Before leaving for college, a close friend back home asked me a question: “So when we get [to the U.S.], will we be persons of color? No, right? We will be white. We are white.”

I am ethnically Caucasian and I look the part: light brown hair, green eyes, light skin. I am white by definition. However, I did not become fully conscious of this fact until I filled out my Common App and was asked about my racial identity. Because Turkey contains tremendous ethnic diversity, one’s so-called “origin” cannot be easily deciphered by looking at one’s skin color. Accordingly, neither I nor any of my other friends applying to U.S. colleges had much experience being referred to as “white.”

When my school assigned “To Kill a Mockingbird” five years ago, it was one of my first introductions to racial tensions and the way they are perceived in the United States. Interestingly enough, we could still relate to the society it described, since Turkey has its own issues regarding race and ethnic identity.

But in class, we were all asked to relate to Atticus and Scout — the white people — even though many of my white peers had experiences more similar to Tom Robinson’s. We were automatically placed in the privileged category, simply because of the color of our skin.

At the same time, many of my friends back home who have darker skin live lives similar to mine. Though university admissions officers consider them people of color, their experiences bear little resemblance to those of minority groups in the United States.

Many Western countries, including America, have painted a very particular picture of what immigrants look like: a dark skin tone and an accent. The tendency to paint immigrants with a broad brush is especially strong in European countries with homogenous populations — it is easy to pick out the migrants from the natives.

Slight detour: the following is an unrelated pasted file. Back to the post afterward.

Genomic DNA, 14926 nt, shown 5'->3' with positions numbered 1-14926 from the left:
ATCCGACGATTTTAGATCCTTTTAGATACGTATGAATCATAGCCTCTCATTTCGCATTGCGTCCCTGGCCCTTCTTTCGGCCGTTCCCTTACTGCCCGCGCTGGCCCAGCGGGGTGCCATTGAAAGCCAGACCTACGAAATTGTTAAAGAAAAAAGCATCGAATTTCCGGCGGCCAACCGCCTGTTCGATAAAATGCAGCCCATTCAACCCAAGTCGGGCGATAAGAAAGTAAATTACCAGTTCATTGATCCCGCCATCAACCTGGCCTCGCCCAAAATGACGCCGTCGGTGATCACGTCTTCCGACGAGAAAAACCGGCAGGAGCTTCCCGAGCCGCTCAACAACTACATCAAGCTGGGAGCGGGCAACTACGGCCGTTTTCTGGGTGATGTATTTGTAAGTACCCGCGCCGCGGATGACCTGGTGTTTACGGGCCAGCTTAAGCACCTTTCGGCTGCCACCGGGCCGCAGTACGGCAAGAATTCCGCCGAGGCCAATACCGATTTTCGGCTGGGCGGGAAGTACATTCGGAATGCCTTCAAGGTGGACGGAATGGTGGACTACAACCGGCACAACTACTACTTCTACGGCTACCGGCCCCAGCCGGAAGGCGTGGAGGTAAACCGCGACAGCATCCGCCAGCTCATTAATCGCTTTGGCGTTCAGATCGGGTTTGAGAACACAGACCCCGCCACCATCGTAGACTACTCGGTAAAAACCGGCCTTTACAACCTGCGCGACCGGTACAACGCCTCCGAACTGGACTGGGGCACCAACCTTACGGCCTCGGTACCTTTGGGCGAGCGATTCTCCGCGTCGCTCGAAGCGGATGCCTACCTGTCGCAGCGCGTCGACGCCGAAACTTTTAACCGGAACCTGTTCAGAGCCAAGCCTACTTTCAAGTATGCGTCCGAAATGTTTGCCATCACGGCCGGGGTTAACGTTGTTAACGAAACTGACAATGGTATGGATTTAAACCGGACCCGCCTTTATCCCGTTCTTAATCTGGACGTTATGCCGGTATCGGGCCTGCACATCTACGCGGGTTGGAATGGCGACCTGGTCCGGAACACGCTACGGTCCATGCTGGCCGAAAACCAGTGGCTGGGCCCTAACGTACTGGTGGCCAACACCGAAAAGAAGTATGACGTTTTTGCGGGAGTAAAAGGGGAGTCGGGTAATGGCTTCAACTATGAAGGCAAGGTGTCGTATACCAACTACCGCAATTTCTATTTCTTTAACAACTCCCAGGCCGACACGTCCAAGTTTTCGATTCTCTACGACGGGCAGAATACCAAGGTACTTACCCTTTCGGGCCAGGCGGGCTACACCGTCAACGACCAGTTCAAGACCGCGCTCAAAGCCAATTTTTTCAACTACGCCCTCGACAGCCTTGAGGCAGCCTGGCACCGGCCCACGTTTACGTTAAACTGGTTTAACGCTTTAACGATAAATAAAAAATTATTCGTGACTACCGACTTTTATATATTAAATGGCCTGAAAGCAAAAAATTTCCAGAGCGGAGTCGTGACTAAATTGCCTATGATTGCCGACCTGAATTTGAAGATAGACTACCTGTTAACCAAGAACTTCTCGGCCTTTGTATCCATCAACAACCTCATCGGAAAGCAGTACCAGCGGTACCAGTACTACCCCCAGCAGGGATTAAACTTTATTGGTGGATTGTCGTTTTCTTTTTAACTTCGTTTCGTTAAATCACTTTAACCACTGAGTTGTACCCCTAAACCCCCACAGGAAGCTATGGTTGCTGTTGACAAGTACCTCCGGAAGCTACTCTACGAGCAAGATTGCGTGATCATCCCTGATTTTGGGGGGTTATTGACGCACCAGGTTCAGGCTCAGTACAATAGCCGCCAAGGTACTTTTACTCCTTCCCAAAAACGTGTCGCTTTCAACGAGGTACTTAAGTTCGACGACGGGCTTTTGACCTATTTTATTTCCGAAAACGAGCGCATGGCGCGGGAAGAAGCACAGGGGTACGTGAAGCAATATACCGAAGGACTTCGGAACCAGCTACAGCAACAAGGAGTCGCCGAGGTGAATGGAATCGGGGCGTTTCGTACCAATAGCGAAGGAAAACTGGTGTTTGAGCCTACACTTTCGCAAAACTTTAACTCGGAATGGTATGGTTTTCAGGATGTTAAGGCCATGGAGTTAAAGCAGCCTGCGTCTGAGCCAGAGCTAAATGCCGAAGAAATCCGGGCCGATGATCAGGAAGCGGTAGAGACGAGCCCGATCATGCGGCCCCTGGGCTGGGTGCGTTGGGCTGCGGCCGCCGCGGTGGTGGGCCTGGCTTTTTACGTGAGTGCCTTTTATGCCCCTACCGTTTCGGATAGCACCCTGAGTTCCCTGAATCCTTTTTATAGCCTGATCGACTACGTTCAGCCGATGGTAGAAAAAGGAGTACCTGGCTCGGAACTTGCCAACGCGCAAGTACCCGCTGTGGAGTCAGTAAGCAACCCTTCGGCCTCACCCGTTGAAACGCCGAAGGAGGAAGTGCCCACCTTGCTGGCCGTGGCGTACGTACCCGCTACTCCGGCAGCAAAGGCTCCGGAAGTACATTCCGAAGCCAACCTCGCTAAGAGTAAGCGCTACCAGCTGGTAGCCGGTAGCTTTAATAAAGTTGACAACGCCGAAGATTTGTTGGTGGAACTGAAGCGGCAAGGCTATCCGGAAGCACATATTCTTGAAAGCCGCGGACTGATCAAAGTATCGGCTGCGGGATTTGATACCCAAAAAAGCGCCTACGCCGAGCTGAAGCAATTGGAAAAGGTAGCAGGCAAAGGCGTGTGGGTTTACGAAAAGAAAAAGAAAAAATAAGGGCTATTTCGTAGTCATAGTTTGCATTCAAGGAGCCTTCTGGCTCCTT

The problem is that this picture is very often inaccurate. I am a foreigner in America, as are the Asian, Indian and Middle Eastern people I met during orientation. My friends from Turkey with darker skin colors — who have led lives almost identical to my own — are also foreigners. I can walk down the street and blend in without any double takes; other international students cannot escape the presumption of difference so easily.

Even at Yale, skin color remains the initial mechanism by which most people (consciously or subconsciously) classify individuals. We claim to value individuality and multiculturalism, yet we equate “white” with American and anything else with exoticism. It does not help that the admissions office — and the student body writ large — often seems to care more about labels than people. Such thinking induces us to ignore the tremendous diversity contained within all racial, geographic and ethnic identities. Being white in America is not the same thing as being white in Turkey, just as being brown in Turkey is not the same thing as being brown in America. And people of all races can have different advantages and challenges depending on their socioeconomic background, nation and community.

Back home, skin color was just a physical characteristic; in college, it will become a part of our identities — my dark-skinned friends from Turkey will become a part of the POC community, and I will get used to my white privilege.

Eren Kafadar is a freshman in Davenport College. Contact her at eren.kafadar@yale.edu.